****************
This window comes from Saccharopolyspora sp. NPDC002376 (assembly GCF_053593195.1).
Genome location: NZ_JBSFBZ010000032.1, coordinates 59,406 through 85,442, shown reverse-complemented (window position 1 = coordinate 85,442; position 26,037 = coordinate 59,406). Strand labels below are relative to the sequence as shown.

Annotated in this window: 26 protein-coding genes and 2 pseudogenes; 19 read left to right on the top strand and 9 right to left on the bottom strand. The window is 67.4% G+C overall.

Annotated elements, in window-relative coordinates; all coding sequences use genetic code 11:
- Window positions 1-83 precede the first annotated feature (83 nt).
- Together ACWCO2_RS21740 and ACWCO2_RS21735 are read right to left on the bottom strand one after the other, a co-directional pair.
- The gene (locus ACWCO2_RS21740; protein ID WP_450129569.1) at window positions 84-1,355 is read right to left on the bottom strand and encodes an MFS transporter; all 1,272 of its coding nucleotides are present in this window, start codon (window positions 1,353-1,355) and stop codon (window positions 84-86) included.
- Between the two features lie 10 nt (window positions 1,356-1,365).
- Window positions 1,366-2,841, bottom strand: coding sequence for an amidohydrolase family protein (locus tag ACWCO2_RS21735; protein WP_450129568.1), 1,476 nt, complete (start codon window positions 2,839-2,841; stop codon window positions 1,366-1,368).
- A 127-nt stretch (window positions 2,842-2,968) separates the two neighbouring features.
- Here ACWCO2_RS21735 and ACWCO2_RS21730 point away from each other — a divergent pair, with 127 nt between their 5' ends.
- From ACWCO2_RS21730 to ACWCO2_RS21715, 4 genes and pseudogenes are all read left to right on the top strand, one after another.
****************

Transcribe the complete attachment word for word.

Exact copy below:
This window comes from Saccharopolyspora sp. NPDC002376 (assembly GCF_053593195.1).
Genome location: NZ_JBSFBZ010000032.1, coordinates 59,406 through 85,442, shown reverse-complemented (window position 1 = coordinate 85,442; position 26,037 = coordinate 59,406). Strand labels below are relative to the sequence as shown.

Annotated in this window: 26 protein-coding genes and 2 pseudogenes; 19 read left to right on the top strand and 9 right to left on the bottom strand. The window is 67.4% G+C overall.

Annotated elements, in window-relative coordinates; all coding sequences use genetic code 11:
- Window positions 1-83 precede the first annotated feature (83 nt).
- Together ACWCO2_RS21740 and ACWCO2_RS21735 are read right to left on the bottom strand one after the other, a co-directional pair.
- The gene (locus ACWCO2_RS21740; protein ID WP_450129569.1) at window positions 84-1,355 is read right to left on the bottom strand and encodes an MFS transporter; all 1,272 of its coding nucleotides are present in this window, start codon (window positions 1,353-1,355) and stop codon (window positions 84-86) included.
- Between the two features lie 10 nt (window positions 1,356-1,365).
- Window positions 1,366-2,841, bottom strand: coding sequence for an amidohydrolase family protein (locus tag ACWCO2_RS21735; protein WP_450129568.1), 1,476 nt, complete (start codon window positions 2,839-2,841; stop codon window positions 1,366-1,368).
- A 127-nt stretch (window positions 2,842-2,968) separates the two neighbouring features.
- Here ACWCO2_RS21735 and ACWCO2_RS21730 point away from each other — a divergent pair, with 127 nt between their 5' ends.
- From ACWCO2_RS21730 to ACWCO2_RS21715, 4 genes and pseudogenes are all read left to right on the top strand, one after another.